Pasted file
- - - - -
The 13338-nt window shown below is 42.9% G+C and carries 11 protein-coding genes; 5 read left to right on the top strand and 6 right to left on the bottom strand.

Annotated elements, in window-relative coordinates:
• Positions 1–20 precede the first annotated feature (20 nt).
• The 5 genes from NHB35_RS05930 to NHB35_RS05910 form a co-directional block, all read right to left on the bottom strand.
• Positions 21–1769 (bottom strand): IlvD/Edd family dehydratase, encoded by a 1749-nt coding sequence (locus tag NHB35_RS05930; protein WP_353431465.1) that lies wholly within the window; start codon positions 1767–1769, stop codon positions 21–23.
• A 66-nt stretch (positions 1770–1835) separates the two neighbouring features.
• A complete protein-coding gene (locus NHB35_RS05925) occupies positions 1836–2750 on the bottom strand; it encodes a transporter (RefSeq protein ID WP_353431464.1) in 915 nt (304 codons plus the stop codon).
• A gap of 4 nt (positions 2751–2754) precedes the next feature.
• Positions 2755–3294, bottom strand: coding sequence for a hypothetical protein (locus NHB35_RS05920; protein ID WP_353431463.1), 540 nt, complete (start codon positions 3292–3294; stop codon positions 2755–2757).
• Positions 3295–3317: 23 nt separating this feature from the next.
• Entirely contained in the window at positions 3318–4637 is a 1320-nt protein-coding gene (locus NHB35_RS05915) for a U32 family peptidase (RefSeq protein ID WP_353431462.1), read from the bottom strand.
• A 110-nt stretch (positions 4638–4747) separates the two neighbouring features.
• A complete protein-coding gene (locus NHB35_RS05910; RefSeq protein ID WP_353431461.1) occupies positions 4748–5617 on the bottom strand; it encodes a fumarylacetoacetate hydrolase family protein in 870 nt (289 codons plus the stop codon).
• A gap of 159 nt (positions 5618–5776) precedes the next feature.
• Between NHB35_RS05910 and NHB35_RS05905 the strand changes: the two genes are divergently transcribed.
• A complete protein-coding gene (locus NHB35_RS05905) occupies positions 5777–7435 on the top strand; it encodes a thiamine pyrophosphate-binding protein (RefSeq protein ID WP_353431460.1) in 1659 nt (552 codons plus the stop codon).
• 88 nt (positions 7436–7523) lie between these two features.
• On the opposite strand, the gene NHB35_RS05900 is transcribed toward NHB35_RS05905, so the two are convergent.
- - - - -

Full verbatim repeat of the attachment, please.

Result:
The 13338-nt window shown below is 42.9% G+C and carries 11 protein-coding genes; 5 read left to right on the top strand and 6 right to left on the bottom strand.

Annotated elements, in window-relative coordinates:
• Positions 1–20 precede the first annotated feature (20 nt).
• The 5 genes from NHB35_RS05930 to NHB35_RS05910 form a co-directional block, all read right to left on the bottom strand.
• Positions 21–1769 (bottom strand): IlvD/Edd family dehydratase, encoded by a 1749-nt coding sequence (locus tag NHB35_RS05930; protein WP_353431465.1) that lies wholly within the window; start codon positions 1767–1769, stop codon positions 21–23.
• A 66-nt stretch (positions 1770–1835) separates the two neighbouring features.
• A complete protein-coding gene (locus NHB35_RS05925) occupies positions 1836–2750 on the bottom strand; it encodes a transporter (RefSeq protein ID WP_353431464.1) in 915 nt (304 codons plus the stop codon).
• A gap of 4 nt (positions 2751–2754) precedes the next feature.
• Positions 2755–3294, bottom strand: coding sequence for a hypothetical protein (locus NHB35_RS05920; protein ID WP_353431463.1), 540 nt, complete (start codon positions 3292–3294; stop codon positions 2755–2757).
• Positions 3295–3317: 23 nt separating this feature from the next.
• Entirely contained in the window at positions 3318–4637 is a 1320-nt protein-coding gene (locus NHB35_RS05915) for a U32 family peptidase (RefSeq protein ID WP_353431462.1), read from the bottom strand.
• A 110-nt stretch (positions 4638–4747) separates the two neighbouring features.
• A complete protein-coding gene (locus NHB35_RS05910; RefSeq protein ID WP_353431461.1) occupies positions 4748–5617 on the bottom strand; it encodes a fumarylacetoacetate hydrolase family protein in 870 nt (289 codons plus the stop codon).
• A gap of 159 nt (positions 5618–5776) precedes the next feature.
• Between NHB35_RS05910 and NHB35_RS05905 the strand changes: the two genes are divergently transcribed.
• A complete protein-coding gene (locus NHB35_RS05905) occupies positions 5777–7435 on the top strand; it encodes a thiamine pyrophosphate-binding protein (RefSeq protein ID WP_353431460.1) in 1659 nt (552 codons plus the stop codon).
• 88 nt (positions 7436–7523) lie between these two features.
• On the opposite strand, the gene NHB35_RS05900 is transcribed toward NHB35_RS05905, so the two are convergent.